Supreme Court Rules That Instituted IPRs Must Decide All Challenged Claims

Monday, May 14, 2018

In SAS Inst. Inc. v. Iancu, No. 16-969, 584 U.S. ___ (Apr. 24, 2018), the U.S. Supreme Court, in a 5-to-4 decision, held that certain U.S. Patent & Trademark Office (“PTO”) interpretations and regulations violated the patent statutes.  According to the Court, when the PTO exercises its discretion to institute an inter partes review (“IPR”), it must decide the patentability of all challenged claims.  In reaching its decision, the Court relied on the plain text of the statutes, in particular finding with respect to Section 318(a) that the word “shall” generally imposes a nondiscretionary duty on the PTO and “any” implies every challenged claim.

IPR is a procedure allows petitioners to challenge issued patent claims before the PTO.  The petitioner commences the IPR by filing a petition identify challenged patent claims and challenging the claims over prior art patents and/or printed publications.  If the PTO decides “there is a reasonable likelihood that the petitioner would prevail with respect to at least 1 of the claims challenged in the petition” under 35 U.S.C. § 314(a), it decides whether to institute review of the petition pursuant to 35 U.S.C. § 314(b).  After proceedings (e.g., discovery, briefing, oral hearing) before the Patent Trial and Appeal Board (“PTAB”), the PTAB “shall issue a final written decision with respect to the patentability of any patent claims challenged by the petitioner.”  35 U.S.C. § 318(a) (emphasis added.)  According to the Court, the PTO, in issuing regulations governing IPRs, incorrectly interpreted the statute as allowing claim-by-claim partial institution of an IPR based on less than all of the challenged claims.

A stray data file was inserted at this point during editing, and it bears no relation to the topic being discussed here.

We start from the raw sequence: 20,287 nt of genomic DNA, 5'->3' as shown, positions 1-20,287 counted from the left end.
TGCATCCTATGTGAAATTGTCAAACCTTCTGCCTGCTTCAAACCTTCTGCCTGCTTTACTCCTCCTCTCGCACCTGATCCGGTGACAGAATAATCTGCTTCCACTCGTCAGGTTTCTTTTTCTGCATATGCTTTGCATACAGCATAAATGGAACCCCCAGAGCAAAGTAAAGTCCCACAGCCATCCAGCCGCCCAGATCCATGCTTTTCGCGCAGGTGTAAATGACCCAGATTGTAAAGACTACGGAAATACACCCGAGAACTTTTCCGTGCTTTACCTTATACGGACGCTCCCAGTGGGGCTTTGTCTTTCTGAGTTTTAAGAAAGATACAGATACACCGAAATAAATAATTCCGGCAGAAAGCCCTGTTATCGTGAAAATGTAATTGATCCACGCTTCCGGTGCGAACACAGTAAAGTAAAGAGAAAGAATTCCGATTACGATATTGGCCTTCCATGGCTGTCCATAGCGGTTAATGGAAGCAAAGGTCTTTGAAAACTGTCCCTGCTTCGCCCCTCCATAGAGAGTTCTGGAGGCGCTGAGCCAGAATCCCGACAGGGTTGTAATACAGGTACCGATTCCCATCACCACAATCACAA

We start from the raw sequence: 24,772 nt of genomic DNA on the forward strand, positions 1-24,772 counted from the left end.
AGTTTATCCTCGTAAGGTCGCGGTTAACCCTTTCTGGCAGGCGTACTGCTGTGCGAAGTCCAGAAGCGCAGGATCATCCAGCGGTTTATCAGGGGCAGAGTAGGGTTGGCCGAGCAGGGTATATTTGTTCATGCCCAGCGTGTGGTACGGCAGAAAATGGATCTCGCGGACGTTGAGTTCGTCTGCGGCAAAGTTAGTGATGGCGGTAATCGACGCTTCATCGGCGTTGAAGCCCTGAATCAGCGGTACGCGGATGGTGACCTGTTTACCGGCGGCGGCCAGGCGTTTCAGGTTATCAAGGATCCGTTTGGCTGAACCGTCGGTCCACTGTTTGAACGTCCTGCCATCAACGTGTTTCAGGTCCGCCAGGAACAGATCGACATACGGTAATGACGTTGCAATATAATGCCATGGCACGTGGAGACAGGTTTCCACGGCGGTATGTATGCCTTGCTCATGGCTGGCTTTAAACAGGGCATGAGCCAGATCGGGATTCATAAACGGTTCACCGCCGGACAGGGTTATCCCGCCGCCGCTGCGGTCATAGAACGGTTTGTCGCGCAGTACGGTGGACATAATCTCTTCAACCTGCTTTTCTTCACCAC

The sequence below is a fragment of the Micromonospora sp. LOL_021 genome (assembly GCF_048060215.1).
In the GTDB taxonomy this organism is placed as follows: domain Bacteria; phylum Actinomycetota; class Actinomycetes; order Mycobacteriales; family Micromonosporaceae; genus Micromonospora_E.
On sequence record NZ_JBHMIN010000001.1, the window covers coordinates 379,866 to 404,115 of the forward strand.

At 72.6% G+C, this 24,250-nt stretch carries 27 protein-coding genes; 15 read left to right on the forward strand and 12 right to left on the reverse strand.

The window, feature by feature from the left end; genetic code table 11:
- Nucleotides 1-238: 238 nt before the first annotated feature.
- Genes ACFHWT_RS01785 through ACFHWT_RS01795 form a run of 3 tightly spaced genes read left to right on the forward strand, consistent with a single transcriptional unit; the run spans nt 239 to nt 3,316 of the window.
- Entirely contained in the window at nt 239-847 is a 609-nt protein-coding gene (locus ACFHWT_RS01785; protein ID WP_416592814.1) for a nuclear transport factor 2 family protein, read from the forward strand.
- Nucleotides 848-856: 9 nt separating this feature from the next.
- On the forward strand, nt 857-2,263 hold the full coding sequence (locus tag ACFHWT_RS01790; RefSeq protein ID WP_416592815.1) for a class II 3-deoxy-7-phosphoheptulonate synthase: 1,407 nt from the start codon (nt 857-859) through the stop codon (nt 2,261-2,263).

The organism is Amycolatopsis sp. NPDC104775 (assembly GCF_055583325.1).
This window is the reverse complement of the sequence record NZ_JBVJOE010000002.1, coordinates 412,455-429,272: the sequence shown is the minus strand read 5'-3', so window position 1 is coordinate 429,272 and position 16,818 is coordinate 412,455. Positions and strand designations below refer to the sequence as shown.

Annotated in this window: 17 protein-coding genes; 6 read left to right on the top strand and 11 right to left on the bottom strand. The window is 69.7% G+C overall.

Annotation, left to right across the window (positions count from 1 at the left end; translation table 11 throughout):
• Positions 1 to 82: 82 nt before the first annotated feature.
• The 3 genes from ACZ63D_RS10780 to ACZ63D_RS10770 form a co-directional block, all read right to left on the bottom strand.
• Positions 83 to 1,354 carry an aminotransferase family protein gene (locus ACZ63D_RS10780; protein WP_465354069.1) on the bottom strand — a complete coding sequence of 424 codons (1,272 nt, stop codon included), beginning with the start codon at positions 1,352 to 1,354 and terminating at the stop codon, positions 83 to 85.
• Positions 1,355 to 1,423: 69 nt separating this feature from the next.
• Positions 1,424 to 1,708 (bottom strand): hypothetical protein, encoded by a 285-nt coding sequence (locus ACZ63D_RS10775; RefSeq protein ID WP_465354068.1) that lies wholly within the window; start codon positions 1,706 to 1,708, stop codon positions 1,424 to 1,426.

IPRs are a relatively new procedure for challenging the enforceability of patents and this decision adds clarity to how the IPRs are to be conducted.  If you have a question about IPRs, please contact B & W.